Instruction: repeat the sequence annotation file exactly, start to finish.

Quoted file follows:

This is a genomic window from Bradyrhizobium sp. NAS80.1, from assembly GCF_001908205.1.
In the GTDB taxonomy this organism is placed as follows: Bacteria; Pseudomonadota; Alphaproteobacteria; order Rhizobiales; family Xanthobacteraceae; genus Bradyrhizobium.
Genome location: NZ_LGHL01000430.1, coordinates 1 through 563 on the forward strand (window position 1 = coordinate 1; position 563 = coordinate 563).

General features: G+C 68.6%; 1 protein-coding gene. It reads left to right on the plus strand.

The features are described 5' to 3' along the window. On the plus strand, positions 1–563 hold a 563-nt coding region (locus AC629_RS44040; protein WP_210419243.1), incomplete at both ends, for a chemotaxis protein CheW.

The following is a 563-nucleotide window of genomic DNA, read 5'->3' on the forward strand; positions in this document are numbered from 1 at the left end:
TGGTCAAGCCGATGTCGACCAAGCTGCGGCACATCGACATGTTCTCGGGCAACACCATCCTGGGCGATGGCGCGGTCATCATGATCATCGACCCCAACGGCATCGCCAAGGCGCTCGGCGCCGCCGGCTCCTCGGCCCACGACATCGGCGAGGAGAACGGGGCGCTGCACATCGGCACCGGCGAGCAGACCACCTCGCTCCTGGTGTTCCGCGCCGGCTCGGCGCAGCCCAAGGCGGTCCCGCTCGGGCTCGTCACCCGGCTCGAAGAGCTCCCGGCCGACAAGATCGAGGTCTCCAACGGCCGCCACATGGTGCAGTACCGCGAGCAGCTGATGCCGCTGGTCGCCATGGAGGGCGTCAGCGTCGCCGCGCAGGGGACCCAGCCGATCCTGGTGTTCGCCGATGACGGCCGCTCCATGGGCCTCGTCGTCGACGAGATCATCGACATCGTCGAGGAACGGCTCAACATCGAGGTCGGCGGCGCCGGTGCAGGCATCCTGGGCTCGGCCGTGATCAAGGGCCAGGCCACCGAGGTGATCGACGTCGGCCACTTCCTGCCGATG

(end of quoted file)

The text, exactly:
This is a genomic window from Bradyrhizobium sp. NAS80.1, from assembly GCF_001908205.1.
In the GTDB taxonomy this organism is placed as follows: Bacteria; Pseudomonadota; Alphaproteobacteria; order Rhizobiales; family Xanthobacteraceae; genus Bradyrhizobium.
Genome location: NZ_LGHL01000430.1, coordinates 1 through 563 on the forward strand (window position 1 = coordinate 1; position 563 = coordinate 563).

General features: G+C 68.6%; 1 protein-coding gene. It reads left to right on the plus strand.

The features are described 5' to 3' along the window. On the plus strand, positions 1–563 hold a 563-nt coding region (locus AC629_RS44040; protein WP_210419243.1), incomplete at both ends, for a chemotaxis protein CheW.

The following is a 563-nucleotide window of genomic DNA, read 5'->3' on the forward strand; positions in this document are numbered from 1 at the left end:
TGGTCAAGCCGATGTCGACCAAGCTGCGGCACATCGACATGTTCTCGGGCAACACCATCCTGGGCGATGGCGCGGTCATCATGATCATCGACCCCAACGGCATCGCCAAGGCGCTCGGCGCCGCCGGCTCCTCGGCCCACGACATCGGCGAGGAGAACGGGGCGCTGCACATCGGCACCGGCGAGCAGACCACCTCGCTCCTGGTGTTCCGCGCCGGCTCGGCGCAGCCCAAGGCGGTCCCGCTCGGGCTCGTCACCCGGCTCGAAGAGCTCCCGGCCGACAAGATCGAGGTCTCCAACGGCCGCCACATGGTGCAGTACCGCGAGCAGCTGATGCCGCTGGTCGCCATGGAGGGCGTCAGCGTCGCCGCGCAGGGGACCCAGCCGATCCTGGTGTTCGCCGATGACGGCCGCTCCATGGGCCTCGTCGTCGACGAGATCATCGACATCGTCGAGGAACGGCTCAACATCGAGGTCGGCGGCGCCGGTGCAGGCATCCTGGGCTCGGCCGTGATCAAGGGCCAGGCCACCGAGGTGATCGACGTCGGCCACTTCCTGCCGATG